Tosolini A.-M.P.,University of Melbourne | Pole M.,Queensland Herbarium
Alcheringa | Year: 2010

Mesofossil assemblages from several Cretaceous and Cenozoic units across Australia and New Zealand provide new evidence of insect and annelid behaviour. The earliest scale insects (Diaspididae, Coccoidea) from Australasia are described and represented by three scale morphotypes. The mesofossil assemblages also reveal clitellate annelid cocoon morphotypes, three morphotypes of arthropod coprolites and several insect piercement structures on gymnosperm leaf or stem fragments, possibly related to feeding or more likely oviposition. This research offers a new avenue for detecting cryptic terrestrial invertebrate groups and their interactions, particularly with plants, in the fossil record. The fossils demonstrate that insect/invertebrate activity can be preserved and identified in mesofossil suites, that such traces and exoskeleton fragments are relatively common in acid-extracted mesofossil suites, and that recognizable categories occur on multiple landmasses and at various ages. © 2010 Association of Australasian Palaeontologists. Source


Pole M.,Queensland Herbarium
Alcheringa | Year: 2010

This paper reports the discovery of three of the most iconic New Caledonian endemic genera, Amphorogyne, Paracryphia and Phelline, as dispersed leaf cuticle fossils in the early Miocene of New Zealand. New Caledonia's endemic angiosperm families have given it a reputation as one of the most interesting botanical regions in the world, but unfortunately it has no known pre-Pleistocene Cenozoic plant fossil record. A once more widespread distribution of its key plants in the context of a cooling and drying Neogene world suggests the current vegetation of New Caledonia is the result of contraction, or even a migration, from more southerly landmasses. Thus, New Zealand may have been a source of at least some of New Caledonia's plants. © 2010 Association of Australasian Palaeontologists. Source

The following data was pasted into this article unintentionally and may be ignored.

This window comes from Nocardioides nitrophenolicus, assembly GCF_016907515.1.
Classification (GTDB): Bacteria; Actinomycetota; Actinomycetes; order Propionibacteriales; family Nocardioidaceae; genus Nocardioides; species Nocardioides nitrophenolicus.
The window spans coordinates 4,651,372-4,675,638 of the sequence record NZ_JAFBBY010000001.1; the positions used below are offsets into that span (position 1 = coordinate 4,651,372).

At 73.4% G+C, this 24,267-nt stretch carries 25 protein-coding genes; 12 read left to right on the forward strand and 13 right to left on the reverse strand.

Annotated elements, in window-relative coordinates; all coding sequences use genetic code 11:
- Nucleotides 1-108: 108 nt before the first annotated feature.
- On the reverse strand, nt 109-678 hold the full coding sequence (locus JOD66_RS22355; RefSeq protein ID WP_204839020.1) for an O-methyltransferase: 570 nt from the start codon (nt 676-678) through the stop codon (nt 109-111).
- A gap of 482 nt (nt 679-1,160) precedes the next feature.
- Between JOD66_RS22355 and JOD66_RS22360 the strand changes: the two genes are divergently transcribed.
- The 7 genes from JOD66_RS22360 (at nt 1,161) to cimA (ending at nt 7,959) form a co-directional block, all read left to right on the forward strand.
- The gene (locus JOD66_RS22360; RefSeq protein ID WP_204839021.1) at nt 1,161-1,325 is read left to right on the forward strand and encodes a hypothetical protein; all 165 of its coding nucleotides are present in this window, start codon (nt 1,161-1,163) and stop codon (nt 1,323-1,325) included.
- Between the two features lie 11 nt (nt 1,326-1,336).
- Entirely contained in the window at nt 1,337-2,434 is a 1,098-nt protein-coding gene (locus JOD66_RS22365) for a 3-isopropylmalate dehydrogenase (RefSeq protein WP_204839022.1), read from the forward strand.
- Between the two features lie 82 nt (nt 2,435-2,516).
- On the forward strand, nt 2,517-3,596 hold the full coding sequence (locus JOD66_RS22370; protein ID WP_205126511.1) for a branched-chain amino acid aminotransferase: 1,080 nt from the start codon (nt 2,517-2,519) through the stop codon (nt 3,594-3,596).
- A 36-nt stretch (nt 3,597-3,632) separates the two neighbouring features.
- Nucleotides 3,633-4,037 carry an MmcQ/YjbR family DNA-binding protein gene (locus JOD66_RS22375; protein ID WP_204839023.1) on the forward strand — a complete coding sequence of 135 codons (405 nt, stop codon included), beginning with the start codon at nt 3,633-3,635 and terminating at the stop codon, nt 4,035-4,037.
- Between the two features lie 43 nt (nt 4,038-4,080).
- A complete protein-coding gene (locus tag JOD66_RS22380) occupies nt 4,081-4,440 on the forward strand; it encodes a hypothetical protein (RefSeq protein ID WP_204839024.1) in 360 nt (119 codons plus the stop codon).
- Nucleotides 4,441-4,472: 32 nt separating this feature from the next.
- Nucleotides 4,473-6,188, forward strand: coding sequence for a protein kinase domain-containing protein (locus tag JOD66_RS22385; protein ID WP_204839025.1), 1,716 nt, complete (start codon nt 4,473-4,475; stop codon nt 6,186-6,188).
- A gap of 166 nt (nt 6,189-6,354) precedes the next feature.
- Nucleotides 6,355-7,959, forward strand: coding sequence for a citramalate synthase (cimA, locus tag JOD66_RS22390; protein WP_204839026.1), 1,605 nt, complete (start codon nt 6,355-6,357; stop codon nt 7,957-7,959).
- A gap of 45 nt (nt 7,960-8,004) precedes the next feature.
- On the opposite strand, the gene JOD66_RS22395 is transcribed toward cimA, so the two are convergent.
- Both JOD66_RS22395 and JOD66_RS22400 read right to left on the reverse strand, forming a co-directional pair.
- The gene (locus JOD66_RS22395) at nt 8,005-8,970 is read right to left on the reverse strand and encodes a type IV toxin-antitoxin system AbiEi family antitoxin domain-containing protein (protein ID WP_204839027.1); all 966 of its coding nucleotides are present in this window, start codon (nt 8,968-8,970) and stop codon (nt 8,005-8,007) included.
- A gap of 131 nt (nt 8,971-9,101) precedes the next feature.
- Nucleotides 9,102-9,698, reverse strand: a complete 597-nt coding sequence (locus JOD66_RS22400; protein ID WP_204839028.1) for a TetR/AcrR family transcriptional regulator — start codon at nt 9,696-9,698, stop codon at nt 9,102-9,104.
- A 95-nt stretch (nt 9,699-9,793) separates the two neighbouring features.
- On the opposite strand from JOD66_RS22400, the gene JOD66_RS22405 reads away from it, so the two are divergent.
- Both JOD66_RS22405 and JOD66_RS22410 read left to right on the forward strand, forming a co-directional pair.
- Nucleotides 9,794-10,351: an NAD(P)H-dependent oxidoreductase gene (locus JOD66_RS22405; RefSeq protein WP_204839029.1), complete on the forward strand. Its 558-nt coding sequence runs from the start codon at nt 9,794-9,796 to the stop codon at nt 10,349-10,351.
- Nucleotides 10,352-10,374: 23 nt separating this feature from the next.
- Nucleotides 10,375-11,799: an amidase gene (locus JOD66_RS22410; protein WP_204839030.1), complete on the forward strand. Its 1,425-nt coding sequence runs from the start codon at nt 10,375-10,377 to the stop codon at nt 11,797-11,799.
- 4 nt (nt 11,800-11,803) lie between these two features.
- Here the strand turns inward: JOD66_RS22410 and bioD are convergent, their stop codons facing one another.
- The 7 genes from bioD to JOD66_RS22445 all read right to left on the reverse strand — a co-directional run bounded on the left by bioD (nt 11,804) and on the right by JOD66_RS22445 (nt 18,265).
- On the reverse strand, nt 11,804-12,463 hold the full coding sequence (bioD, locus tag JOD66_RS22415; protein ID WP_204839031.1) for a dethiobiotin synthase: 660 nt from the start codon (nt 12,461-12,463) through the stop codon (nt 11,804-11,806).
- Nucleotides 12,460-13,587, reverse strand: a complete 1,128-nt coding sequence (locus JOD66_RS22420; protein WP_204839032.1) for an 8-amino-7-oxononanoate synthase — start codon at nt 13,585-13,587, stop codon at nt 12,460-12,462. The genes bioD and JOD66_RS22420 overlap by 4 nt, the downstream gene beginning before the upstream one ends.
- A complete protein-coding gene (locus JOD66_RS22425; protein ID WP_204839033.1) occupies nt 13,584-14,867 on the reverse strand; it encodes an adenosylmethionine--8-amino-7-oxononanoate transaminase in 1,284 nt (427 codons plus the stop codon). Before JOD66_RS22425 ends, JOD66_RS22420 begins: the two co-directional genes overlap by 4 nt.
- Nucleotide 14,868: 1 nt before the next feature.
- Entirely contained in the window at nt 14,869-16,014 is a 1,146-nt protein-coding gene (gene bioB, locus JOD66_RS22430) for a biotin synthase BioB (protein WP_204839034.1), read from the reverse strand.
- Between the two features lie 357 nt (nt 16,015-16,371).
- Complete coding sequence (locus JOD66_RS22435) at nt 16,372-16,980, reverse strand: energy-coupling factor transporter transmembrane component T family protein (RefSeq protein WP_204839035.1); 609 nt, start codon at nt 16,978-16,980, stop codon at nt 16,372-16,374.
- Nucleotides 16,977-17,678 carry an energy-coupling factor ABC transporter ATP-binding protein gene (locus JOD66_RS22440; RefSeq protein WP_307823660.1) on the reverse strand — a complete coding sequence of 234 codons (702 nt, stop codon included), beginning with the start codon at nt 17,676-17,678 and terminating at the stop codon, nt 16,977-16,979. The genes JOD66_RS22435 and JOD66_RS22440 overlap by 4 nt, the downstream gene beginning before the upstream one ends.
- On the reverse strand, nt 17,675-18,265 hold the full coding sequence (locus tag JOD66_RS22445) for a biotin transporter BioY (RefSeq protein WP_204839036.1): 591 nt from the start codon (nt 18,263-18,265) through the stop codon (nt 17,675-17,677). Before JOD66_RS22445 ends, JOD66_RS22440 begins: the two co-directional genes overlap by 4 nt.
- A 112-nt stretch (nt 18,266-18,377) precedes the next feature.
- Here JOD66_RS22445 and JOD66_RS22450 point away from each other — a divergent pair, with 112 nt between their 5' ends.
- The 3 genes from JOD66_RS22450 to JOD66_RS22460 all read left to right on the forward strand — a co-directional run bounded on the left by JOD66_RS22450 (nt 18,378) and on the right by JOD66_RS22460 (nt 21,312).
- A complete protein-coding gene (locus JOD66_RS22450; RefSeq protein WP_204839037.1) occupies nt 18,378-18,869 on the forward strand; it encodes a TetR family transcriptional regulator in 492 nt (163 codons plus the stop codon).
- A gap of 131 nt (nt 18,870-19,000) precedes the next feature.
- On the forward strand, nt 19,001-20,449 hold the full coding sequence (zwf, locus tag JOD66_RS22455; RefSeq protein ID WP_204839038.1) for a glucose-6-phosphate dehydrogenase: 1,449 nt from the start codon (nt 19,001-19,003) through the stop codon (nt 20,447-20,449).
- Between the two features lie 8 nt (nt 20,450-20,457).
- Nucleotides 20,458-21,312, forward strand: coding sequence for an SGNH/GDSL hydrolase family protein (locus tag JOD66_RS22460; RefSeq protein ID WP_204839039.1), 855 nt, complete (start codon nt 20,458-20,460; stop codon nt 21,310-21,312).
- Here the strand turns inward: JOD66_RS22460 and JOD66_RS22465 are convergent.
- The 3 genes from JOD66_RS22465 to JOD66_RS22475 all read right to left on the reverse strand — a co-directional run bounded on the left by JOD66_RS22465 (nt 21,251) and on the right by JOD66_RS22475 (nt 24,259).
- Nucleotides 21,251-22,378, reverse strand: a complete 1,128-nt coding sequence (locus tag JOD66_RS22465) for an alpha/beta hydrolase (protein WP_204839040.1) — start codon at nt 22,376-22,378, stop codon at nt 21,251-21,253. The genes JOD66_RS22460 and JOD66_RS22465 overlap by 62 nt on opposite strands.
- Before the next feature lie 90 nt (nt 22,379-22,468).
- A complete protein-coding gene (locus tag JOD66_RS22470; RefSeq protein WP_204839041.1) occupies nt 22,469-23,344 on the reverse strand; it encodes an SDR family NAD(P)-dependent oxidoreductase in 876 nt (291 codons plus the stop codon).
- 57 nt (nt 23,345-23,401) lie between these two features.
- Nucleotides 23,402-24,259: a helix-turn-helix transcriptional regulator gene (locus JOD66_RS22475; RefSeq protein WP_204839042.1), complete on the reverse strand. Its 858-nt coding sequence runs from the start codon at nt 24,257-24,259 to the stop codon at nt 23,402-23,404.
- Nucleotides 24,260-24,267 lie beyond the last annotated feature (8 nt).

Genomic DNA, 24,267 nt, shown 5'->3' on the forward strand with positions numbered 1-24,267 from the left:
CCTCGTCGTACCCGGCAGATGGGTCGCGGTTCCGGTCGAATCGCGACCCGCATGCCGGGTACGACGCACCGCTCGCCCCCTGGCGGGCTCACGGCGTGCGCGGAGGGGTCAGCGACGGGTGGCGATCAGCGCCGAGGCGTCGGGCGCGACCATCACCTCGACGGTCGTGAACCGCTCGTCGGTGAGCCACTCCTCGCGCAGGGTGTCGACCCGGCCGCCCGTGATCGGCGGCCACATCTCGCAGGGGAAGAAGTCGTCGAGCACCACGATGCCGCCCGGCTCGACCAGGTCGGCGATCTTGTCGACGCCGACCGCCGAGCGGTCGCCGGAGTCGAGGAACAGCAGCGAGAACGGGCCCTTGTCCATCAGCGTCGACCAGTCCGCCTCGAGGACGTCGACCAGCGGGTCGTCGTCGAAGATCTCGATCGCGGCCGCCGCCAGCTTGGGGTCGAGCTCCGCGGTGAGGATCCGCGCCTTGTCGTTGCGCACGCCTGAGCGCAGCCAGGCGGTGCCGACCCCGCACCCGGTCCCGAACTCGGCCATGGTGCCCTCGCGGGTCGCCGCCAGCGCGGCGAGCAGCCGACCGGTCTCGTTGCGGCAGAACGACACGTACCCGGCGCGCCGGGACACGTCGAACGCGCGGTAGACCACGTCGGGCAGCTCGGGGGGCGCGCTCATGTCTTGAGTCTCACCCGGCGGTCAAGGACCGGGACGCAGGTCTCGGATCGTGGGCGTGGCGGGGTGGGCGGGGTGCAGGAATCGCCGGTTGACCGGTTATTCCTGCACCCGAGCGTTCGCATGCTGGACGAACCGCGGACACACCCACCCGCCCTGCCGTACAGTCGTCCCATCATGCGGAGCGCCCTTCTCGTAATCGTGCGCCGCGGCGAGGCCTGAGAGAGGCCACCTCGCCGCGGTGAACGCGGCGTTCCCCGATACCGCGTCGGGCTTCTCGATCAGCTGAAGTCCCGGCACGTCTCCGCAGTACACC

Three new species of Pluchea Cass, are described; P. longiseta A.R.Bean from northern Western Australia, P. mesoles A.R.Bean from the Northern Territory, and P. alata A.R.Bean from central Queensland. All species are illustrated and distribution maps are provided. A revised key to the Australian of Pluchea species is provided. Source